When you apply for SSDI or SSI benefits, the Social Security Administration (SSA) determines whether or not you qualify for benefits. In doing so, SSA considers the nature and severity of your medical conditions, your ability to work, your monthly income, as well as other factors. This process is followed whether you apply for Social Security Disability Insurance (SSDI) benefits or Supplementary Security Income (SSI).
Once you qualify as a recipient of the benefits, you continue to receive them as long as you remain eligible. However, your eligibility can change over time. At the same time, other factors may impact the amount of benefits you receive. This is why it is important to report any relevant changes to the SSA. Here is a look at the changes you should report as an SSDI or SSI recipient, and the process to report the changes.
Reporting Changes As An SSI Recipient
If you are receiving SSI benefits, it is important that you notify the SSA about the following changes in your life:
- Change in Income: If any change has occurred in your monthly income, you must notify the SSA about it right away. If you are living with a spouse and the monthly income of the spouse has changed, you still need to inform the agency.
- Change in Resources: When determining your eligibility for SSI benefits, SSA takes into consideration any resources you own. These may include things like ready cash, stocks, bank accounts, bonds and more. As a general rule, your total resources must be valued at no more than $2,000 for you to be eligible as a single person. As a married applicant, the resources must not be valued at more than $3,000. If there are any noticeable changes in your resources, you are obliged to inform the SSA.
- Changes in Marital Status: For SSI benefits, the net income of your household is considered before you are awarded benefits. So if any changes in your marital status occur, this can impact the net household income, and consequently your eligibility. This is why SSA needs to be notified about any such changes.
- Changes in Living Arrangements: If there is a change in the number of people who live with you or your living arrangements, these must also be brought to the notice of the SSA.
Reporting Changes As An SSDI Recipient
When you are receiving SSDI benefits, you must report the following changes in your legal, financial or medical conditions:
- Change in Marital Status: As with SSI benefits, you must report if you get married or divorced as an SSDI recipient. These changes can impact your eligibility as a recipient of the disability benefits.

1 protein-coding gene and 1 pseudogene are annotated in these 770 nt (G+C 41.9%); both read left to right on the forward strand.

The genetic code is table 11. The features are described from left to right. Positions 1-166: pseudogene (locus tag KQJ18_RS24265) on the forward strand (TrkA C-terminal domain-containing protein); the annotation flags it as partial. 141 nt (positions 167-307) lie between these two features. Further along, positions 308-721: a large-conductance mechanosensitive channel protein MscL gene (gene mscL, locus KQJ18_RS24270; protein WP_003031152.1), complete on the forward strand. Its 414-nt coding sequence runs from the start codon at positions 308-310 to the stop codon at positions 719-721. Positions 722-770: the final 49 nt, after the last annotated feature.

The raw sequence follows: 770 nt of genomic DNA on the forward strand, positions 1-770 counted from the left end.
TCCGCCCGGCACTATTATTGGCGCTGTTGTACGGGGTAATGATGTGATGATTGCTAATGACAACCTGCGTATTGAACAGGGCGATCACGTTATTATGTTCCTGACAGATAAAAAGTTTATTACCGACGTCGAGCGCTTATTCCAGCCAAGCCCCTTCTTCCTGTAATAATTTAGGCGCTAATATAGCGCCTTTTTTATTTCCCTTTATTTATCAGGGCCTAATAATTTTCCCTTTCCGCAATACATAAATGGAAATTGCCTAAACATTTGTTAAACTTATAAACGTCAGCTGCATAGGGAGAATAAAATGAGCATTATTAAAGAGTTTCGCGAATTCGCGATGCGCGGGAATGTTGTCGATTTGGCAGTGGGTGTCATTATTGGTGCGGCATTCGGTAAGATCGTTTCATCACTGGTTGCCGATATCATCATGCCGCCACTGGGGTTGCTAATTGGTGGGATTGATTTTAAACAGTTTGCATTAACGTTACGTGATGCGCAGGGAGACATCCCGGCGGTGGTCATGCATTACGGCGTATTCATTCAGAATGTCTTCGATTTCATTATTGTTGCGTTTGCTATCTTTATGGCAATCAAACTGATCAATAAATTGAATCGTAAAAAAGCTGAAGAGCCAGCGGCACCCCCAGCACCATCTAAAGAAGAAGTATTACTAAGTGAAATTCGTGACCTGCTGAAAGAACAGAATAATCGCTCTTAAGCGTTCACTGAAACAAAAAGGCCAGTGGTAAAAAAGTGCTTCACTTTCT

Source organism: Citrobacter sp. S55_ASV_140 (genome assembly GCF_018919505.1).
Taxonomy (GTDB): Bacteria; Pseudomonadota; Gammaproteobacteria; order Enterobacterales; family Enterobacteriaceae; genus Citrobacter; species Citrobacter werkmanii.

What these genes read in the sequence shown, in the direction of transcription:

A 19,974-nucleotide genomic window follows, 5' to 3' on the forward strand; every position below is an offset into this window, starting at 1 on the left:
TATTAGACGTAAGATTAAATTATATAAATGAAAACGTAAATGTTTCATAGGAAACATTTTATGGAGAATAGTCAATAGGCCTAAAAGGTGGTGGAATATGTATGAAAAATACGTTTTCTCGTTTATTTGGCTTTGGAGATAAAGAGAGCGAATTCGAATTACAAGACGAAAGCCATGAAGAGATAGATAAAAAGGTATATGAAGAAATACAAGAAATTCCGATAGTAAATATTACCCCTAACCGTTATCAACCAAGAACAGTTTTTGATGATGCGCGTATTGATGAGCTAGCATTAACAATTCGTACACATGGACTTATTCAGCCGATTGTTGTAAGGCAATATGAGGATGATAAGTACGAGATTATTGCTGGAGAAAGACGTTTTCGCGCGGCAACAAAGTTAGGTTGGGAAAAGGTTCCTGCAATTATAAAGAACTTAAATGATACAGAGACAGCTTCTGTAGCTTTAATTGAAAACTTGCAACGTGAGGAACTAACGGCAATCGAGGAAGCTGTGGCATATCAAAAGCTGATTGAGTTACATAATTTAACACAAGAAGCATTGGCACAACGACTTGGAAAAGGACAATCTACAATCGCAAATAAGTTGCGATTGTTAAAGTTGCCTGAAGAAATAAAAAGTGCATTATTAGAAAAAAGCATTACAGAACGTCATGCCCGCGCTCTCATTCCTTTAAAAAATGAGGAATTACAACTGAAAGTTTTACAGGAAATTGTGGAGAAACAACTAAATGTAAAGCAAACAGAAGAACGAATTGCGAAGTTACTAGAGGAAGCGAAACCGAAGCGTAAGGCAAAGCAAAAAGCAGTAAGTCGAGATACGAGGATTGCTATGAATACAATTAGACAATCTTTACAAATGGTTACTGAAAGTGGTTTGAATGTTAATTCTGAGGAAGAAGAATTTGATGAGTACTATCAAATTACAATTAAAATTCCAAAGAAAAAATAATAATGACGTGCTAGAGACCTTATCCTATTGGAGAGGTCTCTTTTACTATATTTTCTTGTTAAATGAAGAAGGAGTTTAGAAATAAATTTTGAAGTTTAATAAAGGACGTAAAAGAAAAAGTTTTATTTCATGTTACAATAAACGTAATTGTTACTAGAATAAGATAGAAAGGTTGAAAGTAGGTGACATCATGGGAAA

- Receipt of Other Disability Benefits: If you start receiving other disability benefits as an SSDI recipient, this must be reported to the SSA. In most cases, the agency will reduce the amount of disability benefits you receive if you start receiving other benefits. For instance, if you become eligible for disability benefits under workers’ compensation insurance, SSA must be informed and will likely reduce your SSDI benefits upon notice.
- Return to Work: When you are awarded SSDI benefits, SSA assumes that you are not able to earn a meaningful wage. However, if you improve over time and resume work, this must be reported to the agency. SSA will want to know the amount you earn on a monthly basis. If this amount is above a threshold for a consistent period, the agency may terminate your benefits. However, SSA allows you to continue receiving benefits for a trial period of 9 months.
- Pension from an Old Job: It is possible that you start receiving a pension from an old job you previously had. If the job did not pay Social Security taxes, you must notify SSA about the pension. SSA may then reduce your SSDI benefits based on this change in circumstance.
Hiring a Reliable Disability Lawyer in SC
If you are not sure whether to report changes in your circumstances to the SSA, we can help you. Here at Robert Surface law firm, we specialize in Social Security disability benefits. Our lawyers can work with you to determine whether a given change will impact your benefits, and whether you are legally obliged to notify the agency about the change. We also ensure that your rights and benefits are secure when interacting with SSA. Call us today to discuss your SSDI or SSI benefits with our experienced lawyers.